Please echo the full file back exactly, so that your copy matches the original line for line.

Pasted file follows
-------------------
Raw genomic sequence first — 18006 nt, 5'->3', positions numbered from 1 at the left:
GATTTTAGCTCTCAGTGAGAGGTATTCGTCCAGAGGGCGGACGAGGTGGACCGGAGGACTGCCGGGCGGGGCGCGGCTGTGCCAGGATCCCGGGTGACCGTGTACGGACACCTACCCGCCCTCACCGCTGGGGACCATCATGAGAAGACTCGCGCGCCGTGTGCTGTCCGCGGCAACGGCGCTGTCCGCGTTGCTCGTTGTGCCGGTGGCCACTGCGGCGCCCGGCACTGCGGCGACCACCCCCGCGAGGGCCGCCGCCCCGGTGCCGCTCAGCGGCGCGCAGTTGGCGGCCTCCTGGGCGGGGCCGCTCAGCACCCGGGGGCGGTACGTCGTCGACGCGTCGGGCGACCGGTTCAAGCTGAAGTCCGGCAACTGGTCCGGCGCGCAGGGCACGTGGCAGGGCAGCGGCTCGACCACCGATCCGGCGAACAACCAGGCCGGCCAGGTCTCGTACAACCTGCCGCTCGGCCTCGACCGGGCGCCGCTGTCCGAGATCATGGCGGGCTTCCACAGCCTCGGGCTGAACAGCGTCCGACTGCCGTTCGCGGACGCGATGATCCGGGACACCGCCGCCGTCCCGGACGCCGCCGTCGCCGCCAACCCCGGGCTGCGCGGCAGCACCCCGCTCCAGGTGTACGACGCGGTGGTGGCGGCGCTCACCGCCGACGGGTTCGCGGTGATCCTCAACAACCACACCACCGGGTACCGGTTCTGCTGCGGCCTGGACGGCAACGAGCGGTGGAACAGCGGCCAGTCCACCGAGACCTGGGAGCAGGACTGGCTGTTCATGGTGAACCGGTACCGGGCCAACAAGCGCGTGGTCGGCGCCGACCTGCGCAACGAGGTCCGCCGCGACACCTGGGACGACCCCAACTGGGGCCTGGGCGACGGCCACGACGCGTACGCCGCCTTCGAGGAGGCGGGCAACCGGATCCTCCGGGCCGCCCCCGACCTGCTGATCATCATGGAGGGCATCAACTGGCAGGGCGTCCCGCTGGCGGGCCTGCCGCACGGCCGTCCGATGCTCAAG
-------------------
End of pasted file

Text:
Raw genomic sequence first — 18006 nt, 5'->3', positions numbered from 1 at the left:
GATTTTAGCTCTCAGTGAGAGGTATTCGTCCAGAGGGCGGACGAGGTGGACCGGAGGACTGCCGGGCGGGGCGCGGCTGTGCCAGGATCCCGGGTGACCGTGTACGGACACCTACCCGCCCTCACCGCTGGGGACCATCATGAGAAGACTCGCGCGCCGTGTGCTGTCCGCGGCAACGGCGCTGTCCGCGTTGCTCGTTGTGCCGGTGGCCACTGCGGCGCCCGGCACTGCGGCGACCACCCCCGCGAGGGCCGCCGCCCCGGTGCCGCTCAGCGGCGCGCAGTTGGCGGCCTCCTGGGCGGGGCCGCTCAGCACCCGGGGGCGGTACGTCGTCGACGCGTCGGGCGACCGGTTCAAGCTGAAGTCCGGCAACTGGTCCGGCGCGCAGGGCACGTGGCAGGGCAGCGGCTCGACCACCGATCCGGCGAACAACCAGGCCGGCCAGGTCTCGTACAACCTGCCGCTCGGCCTCGACCGGGCGCCGCTGTCCGAGATCATGGCGGGCTTCCACAGCCTCGGGCTGAACAGCGTCCGACTGCCGTTCGCGGACGCGATGATCCGGGACACCGCCGCCGTCCCGGACGCCGCCGTCGCCGCCAACCCCGGGCTGCGCGGCAGCACCCCGCTCCAGGTGTACGACGCGGTGGTGGCGGCGCTCACCGCCGACGGGTTCGCGGTGATCCTCAACAACCACACCACCGGGTACCGGTTCTGCTGCGGCCTGGACGGCAACGAGCGGTGGAACAGCGGCCAGTCCACCGAGACCTGGGAGCAGGACTGGCTGTTCATGGTGAACCGGTACCGGGCCAACAAGCGCGTGGTCGGCGCCGACCTGCGCAACGAGGTCCGCCGCGACACCTGGGACGACCCCAACTGGGGCCTGGGCGACGGCCACGACGCGTACGCCGCCTTCGAGGAGGCGGGCAACCGGATCCTCCGGGCCGCCCCCGACCTGCTGATCATCATGGAGGGCATCAACTGGCAGGGCGTCCCGCTGGCGGGCCTGCCGCACGGCCGTCCGATGCTCAAG